insects (Mobile).JPG

 

insects2 (Mobile).JPG

 

Juan told us that these insects, and particular rare butterflies sell for up to 400 soles. That is a large sum of money here. Some collectors even come to him regularly to see what he has got, and offer to buy anything of their interest. On his small farm around the dam Juan had some interesting plants too. Solanum sessiliflorum, locally known as cocona, was growing next to his fire hut, a species native to Peru and much cultivated for its delicious fruits that can be used for jams, juice and preserves. It’s related to the other cultivated species, Solanum quitoense, known as naranjilla, commonly eaten in Ecuador.

 

sessiliflorum fruit (Mobile).JPG

 

We enjoyed some juicy sugar cane stem with Juan and offered bisquits in return which we had bought earlier. We made some nice collections around the dam, but as time was ticking we had to return to the main road. Two of the most interesting collections of the day were things we didn’t quite know. Before Sandy left we promised to her to post any pictures of things we can’t name, so here they are, hopefully something exciting! First, Solanum tree with unusually large calyx:

 

large calyx (Mobile).JPG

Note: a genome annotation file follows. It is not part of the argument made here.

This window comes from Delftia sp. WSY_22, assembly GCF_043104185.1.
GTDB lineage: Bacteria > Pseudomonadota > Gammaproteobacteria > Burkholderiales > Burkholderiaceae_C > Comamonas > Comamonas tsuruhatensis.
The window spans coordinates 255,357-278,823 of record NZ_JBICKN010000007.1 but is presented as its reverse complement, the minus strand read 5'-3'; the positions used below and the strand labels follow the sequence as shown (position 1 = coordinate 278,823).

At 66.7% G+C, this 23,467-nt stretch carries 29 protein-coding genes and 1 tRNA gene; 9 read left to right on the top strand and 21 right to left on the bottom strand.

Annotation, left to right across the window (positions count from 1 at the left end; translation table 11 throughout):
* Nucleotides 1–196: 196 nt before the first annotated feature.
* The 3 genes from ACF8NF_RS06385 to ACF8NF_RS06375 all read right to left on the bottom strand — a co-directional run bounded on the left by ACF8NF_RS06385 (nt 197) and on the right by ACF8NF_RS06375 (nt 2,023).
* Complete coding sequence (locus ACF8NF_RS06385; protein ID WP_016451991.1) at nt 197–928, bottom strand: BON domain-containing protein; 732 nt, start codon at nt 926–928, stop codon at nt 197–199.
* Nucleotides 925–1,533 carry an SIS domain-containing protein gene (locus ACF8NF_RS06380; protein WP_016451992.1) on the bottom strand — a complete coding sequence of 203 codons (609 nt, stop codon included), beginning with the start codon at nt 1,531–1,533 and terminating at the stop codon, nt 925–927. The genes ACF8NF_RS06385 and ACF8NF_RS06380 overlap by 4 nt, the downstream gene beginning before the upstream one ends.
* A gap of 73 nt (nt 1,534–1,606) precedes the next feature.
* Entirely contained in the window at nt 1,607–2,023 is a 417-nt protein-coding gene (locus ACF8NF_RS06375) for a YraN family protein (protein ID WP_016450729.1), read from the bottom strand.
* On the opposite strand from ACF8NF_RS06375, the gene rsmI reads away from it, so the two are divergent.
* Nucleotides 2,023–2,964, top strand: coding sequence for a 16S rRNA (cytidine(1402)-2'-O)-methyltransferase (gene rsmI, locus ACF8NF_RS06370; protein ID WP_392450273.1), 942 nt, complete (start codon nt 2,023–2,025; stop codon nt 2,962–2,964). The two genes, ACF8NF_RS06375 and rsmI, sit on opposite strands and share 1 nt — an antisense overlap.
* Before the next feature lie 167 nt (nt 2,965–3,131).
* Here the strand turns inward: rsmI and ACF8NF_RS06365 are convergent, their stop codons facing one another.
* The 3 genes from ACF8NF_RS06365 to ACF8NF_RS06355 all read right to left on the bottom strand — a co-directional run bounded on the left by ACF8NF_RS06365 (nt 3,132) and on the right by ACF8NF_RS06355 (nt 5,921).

large calyx 2 (Mobile).JPG

 

And another one, this time a tree species of Solanum from the Geminata clade:

 

unknown flowers (Mobile).JPG

 

unknown fruits (Mobile).JPG

 

Where did we stay the night this time? Well that is another story in itself, read on tomorrow to find out!

 

 

19th March – Rare finds

 

The night brought us trouble again. There was nowhere to stay in most towns we passed, or at least there were no hostels with both front AND back walls . So we kept driving until 8 pm. It was dark and we were desperate. Originally we had planned to stay in Puerto Inambari, a city where the Carretera Interoceanica meets another large road connecting the Amazonian lowlands to Puno and Juliaca near the Bolivian border. We assumed Puerto Inambari would be a bustling town ready to receive passing by passengers. We blinked and Puerto Inambari was gone… Another 17 km further down the road was another town, same case, there was nothing. We decided to continue on the road until the provincial capital San Gapán. Provincial capitals often have more accommodation available, and our hopes were high. Another 64 km later we arrived to San Gapán and stopped at first hotel we saw!